Adult Day Care

“Mom, do you know what you have?”

“What do I have?”


“Oh yes, I know.”

“Do you know what that means?”

“It means I’m losing my mind.”

“You’re losing your memory,” I say, knowing her statement is closer to the truth, but wanting to temper it a bit.

“Yes, my memory.”

“Well, these activities are meant to slow that process down.”

“But I don’t want to go,” she says.

I’m trying to convince her that she needs a couple of days a week at adult day care. As her disease progresses, all that time she spends alone, unstructured, isn’t good for her. Many days she’s not up and dressed until noon, and the 10 daily medications she is prescribed sit in their pill container long after she should’ve taken them. By the time she pours herself half a glass of milk and starts to swallow them, she feels dizzy, and Meals on Wheels is at her door, delivering her food for lunch.

My mother needs a routine, and more people in her life. Thank God for her two closest friends, who visit her at least three times a week. They take her shopping, help her with her puzzles, and clean out her refrigerator. They bring her food. They freshen up her apartment with new little tchotchkes as the seasons change. She couldn’t make it without them.

But my mom needs more than just a few visits a week, and in truth she needs more than any of us could ever give her. I live in another city, another state even, and I can manage to visit only once a week at the most. I call her every night. I work with my sister, who lives in an even more distant state, to make sure her stuff is taken care of. But it’s not enough.

We’ve had the adult day care center conversation many times, over many months. She puts it off constantly, saying it’s too expensive (mom doesn’t qualify at this point for Medicaid), saying she doesn’t want or need it, saying let’s wait. My sister and I decided it couldn’t wait any longer, and so I traveled to the facility, signed the paperwork to get her started, and scheduled her first days there.

“But I don’t want to go,” she says.

I tell my mom just to give it a try.

After several minutes into this conversation, she starts to cry.

“You’re just going to do whatever you want to do,” she says. “So just do it.” She is feeling defeated, it seems, and she’s ready to hang up the phone.

It’s not just the money my mother is worried about, it turns out, although that’s a huge thing. Ancient insecurities are coming to the surface for her. She’s a social person, has grown into one, that is, as the disease removes her inhibitions and shyness. But earlier in her life, she was afraid of people. She felt inadequate, unable to talk to people, stupid even. Now she is back in that place and has no concept of the present, where increasingly the company of other people relieves her of loneliness. In the present, her inner resources are wearing away, and people are a buffer for that.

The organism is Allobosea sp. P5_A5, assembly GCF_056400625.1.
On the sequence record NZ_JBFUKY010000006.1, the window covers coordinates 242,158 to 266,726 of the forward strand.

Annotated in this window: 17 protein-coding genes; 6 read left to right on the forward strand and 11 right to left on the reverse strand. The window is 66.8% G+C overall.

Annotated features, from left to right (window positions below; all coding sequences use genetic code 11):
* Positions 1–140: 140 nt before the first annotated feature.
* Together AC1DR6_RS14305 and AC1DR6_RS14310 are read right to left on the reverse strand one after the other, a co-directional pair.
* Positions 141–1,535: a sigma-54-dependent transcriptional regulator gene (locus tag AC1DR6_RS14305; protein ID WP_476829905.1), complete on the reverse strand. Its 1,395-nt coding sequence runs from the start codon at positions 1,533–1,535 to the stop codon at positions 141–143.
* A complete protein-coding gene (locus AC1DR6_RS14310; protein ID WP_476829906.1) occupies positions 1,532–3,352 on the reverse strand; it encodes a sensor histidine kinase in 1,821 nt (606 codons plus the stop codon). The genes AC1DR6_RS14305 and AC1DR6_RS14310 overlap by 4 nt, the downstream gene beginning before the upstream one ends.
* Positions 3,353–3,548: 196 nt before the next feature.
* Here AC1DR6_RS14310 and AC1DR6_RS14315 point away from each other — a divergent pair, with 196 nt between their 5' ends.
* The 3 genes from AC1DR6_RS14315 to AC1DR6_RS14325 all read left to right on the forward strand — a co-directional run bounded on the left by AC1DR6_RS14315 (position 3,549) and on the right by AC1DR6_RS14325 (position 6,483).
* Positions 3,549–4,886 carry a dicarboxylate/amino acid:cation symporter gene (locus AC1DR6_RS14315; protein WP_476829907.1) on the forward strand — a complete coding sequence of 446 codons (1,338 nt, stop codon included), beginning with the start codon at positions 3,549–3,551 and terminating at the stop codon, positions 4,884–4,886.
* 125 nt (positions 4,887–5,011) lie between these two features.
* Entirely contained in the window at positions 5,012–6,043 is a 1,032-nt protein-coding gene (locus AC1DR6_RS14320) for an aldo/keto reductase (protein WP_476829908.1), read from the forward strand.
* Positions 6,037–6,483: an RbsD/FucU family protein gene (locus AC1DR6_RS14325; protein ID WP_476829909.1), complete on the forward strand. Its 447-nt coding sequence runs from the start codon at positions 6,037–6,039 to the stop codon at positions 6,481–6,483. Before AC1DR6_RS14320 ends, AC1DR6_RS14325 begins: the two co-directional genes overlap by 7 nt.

I convince her to stay on the phone, not wanting her to hang up when she’s so upset. And then I cry, too, because I don’t know if spending her money on daycare is the right thing to do, I don’t have all the answers, and I’m just trying to help. I tell her all that.

She cries right back at me, because she knows I am a good daughter, and she doesn’t want to give me a hard time. She tells me that. She feels very guilty about her behavior, she says, and when she hangs up, she’s resigned to giving this a try.

About daughter3

My mom has Alzheimer's disease. She's 91 and lives in a nursing home. She has three daughters. I'm her youngest.
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6 Responses to Adult Day Care

  1. lulu1504 says:

    You are obviously a good daughter indeed! This is a really heart-wrenching account of what I reckon must be one of the most difficult things on earth. Try not to doubt yourself- you are obviously doing the best you can and it comes clearly from a place of love. I’m sure your mother would know that on some level. Make sure you get support from those that care about and love you.

  2. marina says:

    Beth, this is a great blog where you were able to express yourself. Very emotional. You are a very good daughter, I can tell it, showing your feelings and concerns in that very difficult situation. I can say, you grow with that situation and learn, and try to be strong, etc. This is very good that you put your feelings on the paper, other people have the same situation, and think that nobody can understand, or be in the same shoe, but we are all human, and we come to that part of our lives that we need to take care of our parents. This is very hard emotionally. Thank you. I will look forward to your new posts. Marina

  3. Dana Civitano-Hendrickson, PMP says:

    This is pretty powerful Beth.

  4. This is so heartbreaking, and definitely resonates with me for personal reasons. I hope that one day all the scientific research that’s being done will help in some way. And until then, I wish you and your mum all the best.

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